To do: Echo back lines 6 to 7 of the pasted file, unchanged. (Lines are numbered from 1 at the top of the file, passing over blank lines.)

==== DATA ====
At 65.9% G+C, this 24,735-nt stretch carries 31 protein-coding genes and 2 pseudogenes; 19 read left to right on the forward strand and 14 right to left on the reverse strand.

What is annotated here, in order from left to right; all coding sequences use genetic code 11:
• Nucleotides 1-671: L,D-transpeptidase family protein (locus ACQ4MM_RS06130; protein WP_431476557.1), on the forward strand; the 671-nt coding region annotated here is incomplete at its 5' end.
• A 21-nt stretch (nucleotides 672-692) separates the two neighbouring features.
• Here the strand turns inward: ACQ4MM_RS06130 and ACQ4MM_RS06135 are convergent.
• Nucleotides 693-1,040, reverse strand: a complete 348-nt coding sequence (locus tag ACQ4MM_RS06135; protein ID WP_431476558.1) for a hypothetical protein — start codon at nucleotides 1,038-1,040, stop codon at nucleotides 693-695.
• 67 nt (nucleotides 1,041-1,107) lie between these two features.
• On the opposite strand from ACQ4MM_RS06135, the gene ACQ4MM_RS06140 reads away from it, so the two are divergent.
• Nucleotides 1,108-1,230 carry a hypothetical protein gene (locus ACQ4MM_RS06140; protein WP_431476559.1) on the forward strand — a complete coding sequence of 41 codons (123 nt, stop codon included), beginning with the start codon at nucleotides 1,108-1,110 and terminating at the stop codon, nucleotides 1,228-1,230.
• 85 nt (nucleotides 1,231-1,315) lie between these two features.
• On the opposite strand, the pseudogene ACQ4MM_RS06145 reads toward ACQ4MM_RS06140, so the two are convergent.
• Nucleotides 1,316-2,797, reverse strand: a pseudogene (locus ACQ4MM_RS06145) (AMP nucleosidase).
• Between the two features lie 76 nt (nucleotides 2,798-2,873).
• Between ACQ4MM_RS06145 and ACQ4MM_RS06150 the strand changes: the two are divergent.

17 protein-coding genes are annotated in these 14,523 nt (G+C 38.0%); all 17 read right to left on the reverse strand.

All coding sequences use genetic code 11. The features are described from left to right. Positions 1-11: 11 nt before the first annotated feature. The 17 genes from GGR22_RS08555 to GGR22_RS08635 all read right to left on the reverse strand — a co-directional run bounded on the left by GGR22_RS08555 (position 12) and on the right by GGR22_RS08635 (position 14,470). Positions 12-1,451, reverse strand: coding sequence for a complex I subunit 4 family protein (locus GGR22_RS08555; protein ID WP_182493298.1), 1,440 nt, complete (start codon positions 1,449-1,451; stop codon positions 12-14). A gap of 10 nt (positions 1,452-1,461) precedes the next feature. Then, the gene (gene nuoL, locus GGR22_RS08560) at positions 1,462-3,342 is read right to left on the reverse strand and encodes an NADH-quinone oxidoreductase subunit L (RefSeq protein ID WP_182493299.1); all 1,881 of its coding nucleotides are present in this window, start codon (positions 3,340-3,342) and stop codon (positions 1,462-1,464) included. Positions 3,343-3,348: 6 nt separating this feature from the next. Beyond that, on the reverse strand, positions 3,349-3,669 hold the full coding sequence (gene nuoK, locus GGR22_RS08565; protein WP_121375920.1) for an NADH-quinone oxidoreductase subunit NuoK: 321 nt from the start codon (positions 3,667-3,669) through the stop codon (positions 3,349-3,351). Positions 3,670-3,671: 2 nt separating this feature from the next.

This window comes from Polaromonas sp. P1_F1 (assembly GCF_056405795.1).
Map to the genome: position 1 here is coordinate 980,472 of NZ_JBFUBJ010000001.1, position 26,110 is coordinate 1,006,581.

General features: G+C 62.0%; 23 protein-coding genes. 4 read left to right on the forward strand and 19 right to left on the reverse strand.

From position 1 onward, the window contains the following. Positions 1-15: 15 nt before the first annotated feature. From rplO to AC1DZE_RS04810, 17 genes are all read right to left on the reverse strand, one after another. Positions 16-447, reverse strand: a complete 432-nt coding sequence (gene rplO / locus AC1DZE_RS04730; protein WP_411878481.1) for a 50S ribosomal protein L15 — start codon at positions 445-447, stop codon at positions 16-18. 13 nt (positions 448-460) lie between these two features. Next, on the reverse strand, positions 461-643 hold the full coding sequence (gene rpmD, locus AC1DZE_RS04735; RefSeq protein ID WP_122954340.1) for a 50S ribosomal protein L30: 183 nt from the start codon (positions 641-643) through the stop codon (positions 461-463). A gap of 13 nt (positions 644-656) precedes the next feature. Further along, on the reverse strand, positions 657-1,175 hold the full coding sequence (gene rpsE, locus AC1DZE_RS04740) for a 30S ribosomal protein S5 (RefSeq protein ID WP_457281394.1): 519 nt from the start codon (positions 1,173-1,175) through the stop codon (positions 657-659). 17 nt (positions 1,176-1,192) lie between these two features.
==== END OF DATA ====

• Nucleotides 693-1,040, reverse strand: a complete 348-nt coding sequence (locus tag ACQ4MM_RS06135; protein ID WP_431476558.1) for a hypothetical protein — start codon at nucleotides 1,038-1,040, stop codon at nucleotides 693-695.
• 67 nt (nucleotides 1,041-1,107) lie between these two features.